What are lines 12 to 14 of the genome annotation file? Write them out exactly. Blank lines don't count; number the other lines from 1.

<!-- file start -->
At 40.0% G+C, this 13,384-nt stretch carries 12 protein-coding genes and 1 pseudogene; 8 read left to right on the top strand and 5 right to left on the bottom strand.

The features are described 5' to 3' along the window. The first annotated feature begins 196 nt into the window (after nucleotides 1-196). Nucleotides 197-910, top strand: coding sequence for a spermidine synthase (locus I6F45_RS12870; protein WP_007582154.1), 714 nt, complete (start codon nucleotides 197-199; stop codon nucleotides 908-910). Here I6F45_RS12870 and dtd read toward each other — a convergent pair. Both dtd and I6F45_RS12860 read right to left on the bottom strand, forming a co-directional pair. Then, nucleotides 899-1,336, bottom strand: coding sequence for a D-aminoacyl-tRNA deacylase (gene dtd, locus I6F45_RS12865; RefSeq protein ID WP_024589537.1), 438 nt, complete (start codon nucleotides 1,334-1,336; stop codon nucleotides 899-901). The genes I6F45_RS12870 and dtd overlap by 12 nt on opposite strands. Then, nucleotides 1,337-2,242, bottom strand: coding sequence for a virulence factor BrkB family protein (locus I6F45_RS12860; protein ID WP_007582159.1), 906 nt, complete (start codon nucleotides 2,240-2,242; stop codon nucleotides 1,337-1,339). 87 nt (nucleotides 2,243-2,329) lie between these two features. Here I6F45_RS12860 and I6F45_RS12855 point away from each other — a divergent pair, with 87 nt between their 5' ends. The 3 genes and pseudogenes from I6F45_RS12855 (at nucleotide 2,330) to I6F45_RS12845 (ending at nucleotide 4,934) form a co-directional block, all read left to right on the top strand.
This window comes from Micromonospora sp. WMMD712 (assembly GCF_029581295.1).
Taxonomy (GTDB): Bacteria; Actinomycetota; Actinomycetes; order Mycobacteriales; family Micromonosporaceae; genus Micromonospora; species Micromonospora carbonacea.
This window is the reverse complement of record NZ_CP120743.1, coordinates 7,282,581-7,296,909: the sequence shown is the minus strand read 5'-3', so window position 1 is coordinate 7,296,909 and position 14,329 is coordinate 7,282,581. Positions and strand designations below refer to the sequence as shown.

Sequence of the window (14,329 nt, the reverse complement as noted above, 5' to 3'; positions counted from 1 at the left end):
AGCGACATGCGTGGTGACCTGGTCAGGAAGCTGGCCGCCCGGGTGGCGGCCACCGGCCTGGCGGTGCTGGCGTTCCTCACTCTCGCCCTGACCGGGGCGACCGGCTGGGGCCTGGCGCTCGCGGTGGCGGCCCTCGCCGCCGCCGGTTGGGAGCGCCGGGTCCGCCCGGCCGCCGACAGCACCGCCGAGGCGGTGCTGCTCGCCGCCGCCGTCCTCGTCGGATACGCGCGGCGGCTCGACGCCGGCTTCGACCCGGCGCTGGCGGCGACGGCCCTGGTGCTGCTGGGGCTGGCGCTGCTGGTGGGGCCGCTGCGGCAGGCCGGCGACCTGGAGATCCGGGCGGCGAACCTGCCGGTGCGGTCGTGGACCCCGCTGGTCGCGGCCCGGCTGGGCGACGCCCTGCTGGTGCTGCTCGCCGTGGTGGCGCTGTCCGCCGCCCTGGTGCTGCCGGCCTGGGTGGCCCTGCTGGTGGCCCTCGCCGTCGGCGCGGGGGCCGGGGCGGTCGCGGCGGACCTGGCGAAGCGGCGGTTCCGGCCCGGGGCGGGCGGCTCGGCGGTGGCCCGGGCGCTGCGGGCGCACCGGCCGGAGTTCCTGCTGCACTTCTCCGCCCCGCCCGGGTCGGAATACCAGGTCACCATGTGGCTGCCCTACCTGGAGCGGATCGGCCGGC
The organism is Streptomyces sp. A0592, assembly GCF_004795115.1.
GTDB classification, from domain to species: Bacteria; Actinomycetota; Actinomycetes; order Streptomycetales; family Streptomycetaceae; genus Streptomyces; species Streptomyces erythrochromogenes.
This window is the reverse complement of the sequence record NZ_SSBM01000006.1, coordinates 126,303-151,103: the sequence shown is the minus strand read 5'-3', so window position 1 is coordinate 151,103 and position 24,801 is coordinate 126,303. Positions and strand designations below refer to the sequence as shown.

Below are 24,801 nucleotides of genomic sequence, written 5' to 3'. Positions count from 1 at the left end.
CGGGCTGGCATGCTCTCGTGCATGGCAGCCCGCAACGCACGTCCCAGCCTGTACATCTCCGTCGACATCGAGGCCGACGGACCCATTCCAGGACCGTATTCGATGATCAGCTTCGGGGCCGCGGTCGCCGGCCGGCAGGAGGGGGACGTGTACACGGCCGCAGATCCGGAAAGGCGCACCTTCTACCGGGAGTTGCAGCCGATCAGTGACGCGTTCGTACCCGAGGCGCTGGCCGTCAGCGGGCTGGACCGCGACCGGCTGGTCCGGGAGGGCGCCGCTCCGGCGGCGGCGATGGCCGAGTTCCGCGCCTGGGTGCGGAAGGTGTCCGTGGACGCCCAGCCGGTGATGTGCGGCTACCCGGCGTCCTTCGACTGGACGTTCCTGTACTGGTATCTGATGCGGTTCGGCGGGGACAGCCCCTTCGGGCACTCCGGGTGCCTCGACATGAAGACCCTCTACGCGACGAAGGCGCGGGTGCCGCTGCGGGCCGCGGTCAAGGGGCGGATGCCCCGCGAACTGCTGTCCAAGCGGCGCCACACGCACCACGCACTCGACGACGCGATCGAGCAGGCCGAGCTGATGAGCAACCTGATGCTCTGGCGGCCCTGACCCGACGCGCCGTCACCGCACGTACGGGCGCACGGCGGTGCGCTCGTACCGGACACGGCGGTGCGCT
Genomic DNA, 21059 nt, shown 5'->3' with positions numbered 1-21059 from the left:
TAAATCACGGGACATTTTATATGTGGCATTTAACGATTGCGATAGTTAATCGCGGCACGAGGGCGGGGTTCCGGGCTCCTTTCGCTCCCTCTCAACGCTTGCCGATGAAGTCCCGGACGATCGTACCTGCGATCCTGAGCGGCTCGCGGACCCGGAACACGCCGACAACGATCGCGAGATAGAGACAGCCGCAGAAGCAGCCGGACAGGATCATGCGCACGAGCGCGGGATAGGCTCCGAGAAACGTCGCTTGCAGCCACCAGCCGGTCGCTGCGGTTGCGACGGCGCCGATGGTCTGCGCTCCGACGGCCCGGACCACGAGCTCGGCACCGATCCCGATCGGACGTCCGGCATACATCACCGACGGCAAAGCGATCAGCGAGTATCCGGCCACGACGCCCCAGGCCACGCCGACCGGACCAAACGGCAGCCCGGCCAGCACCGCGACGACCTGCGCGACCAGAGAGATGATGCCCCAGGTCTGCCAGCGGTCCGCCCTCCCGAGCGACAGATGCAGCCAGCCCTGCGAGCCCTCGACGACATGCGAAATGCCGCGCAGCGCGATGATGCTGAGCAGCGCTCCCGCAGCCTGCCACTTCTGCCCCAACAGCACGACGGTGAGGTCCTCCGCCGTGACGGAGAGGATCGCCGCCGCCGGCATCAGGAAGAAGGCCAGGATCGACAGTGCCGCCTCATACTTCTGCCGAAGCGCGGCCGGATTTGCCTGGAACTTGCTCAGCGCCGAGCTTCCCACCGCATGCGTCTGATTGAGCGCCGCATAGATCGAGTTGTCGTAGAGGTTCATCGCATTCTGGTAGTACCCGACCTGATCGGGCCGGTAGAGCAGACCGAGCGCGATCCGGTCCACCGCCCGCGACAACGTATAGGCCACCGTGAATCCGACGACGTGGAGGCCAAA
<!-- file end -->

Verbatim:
CGGGCTGGCATGCTCTCGTGCATGGCAGCCCGCAACGCACGTCCCAGCCTGTACATCTCCGTCGACATCGAGGCCGACGGACCCATTCCAGGACCGTATTCGATGATCAGCTTCGGGGCCGCGGTCGCCGGCCGGCAGGAGGGGGACGTGTACACGGCCGCAGATCCGGAAAGGCGCACCTTCTACCGGGAGTTGCAGCCGATCAGTGACGCGTTCGTACCCGAGGCGCTGGCCGTCAGCGGGCTGGACCGCGACCGGCTGGTCCGGGAGGGCGCCGCTCCGGCGGCGGCGATGGCCGAGTTCCGCGCCTGGGTGCGGAAGGTGTCCGTGGACGCCCAGCCGGTGATGTGCGGCTACCCGGCGTCCTTCGACTGGACGTTCCTGTACTGGTATCTGATGCGGTTCGGCGGGGACAGCCCCTTCGGGCACTCCGGGTGCCTCGACATGAAGACCCTCTACGCGACGAAGGCGCGGGTGCCGCTGCGGGCCGCGGTCAAGGGGCGGATGCCCCGCGAACTGCTGTCCAAGCGGCGCCACACGCACCACGCACTCGACGACGCGATCGAGCAGGCCGAGCTGATGAGCAACCTGATGCTCTGGCGGCCCTGACCCGACGCGCCGTCACCGCACGTACGGGCGCACGGCGGTGCGCTCGTACCGGACACGGCGGTGCGCT
Genomic DNA, 21059 nt, shown 5'->3' with positions numbered 1-21059 from the left:
TAAATCACGGGACATTTTATATGTGGCATTTAACGATTGCGATAGTTAATCGCGGCACGAGGGCGGGGTTCCGGGCTCCTTTCGCTCCCTCTCAACGCTTGCCGATGAAGTCCCGGACGATCGTACCTGCGATCCTGAGCGGCTCGCGGACCCGGAACACGCCGACAACGATCGCGAGATAGAGACAGCCGCAGAAGCAGCCGGACAGGATCATGCGCACGAGCGCGGGATAGGCTCCGAGAAACGTCGCTTGCAGCCACCAGCCGGTCGCTGCGGTTGCGACGGCGCCGATGGTCTGCGCTCCGACGGCCCGGACCACGAGCTCGGCACCGATCCCGATCGGACGTCCGGCATACATCACCGACGGCAAAGCGATCAGCGAGTATCCGGCCACGACGCCCCAGGCCACGCCGACCGGACCAAACGGCAGCCCGGCCAGCACCGCGACGACCTGCGCGACCAGAGAGATGATGCCCCAGGTCTGCCAGCGGTCCGCCCTCCCGAGCGACAGATGCAGCCAGCCCTGCGAGCCCTCGACGACATGCGAAATGCCGCGCAGCGCGATGATGCTGAGCAGCGCTCCCGCAGCCTGCCACTTCTGCCCCAACAGCACGACGGTGAGGTCCTCCGCCGTGACGGAGAGGATCGCCGCCGCCGGCATCAGGAAGAAGGCCAGGATCGACAGTGCCGCCTCATACTTCTGCCGAAGCGCGGCCGGATTTGCCTGGAACTTGCTCAGCGCCGAGCTTCCCACCGCATGCGTCTGATTGAGCGCCGCATAGATCGAGTTGTCGTAGAGGTTCATCGCATTCTGGTAGTACCCGACCTGATCGGGCCGGTAGAGCAGACCGAGCGCGATCCGGTCCACCGCCCGCGACAACGTATAGGCCACCGTGAATCCGACGACGTGGAGGCCAAA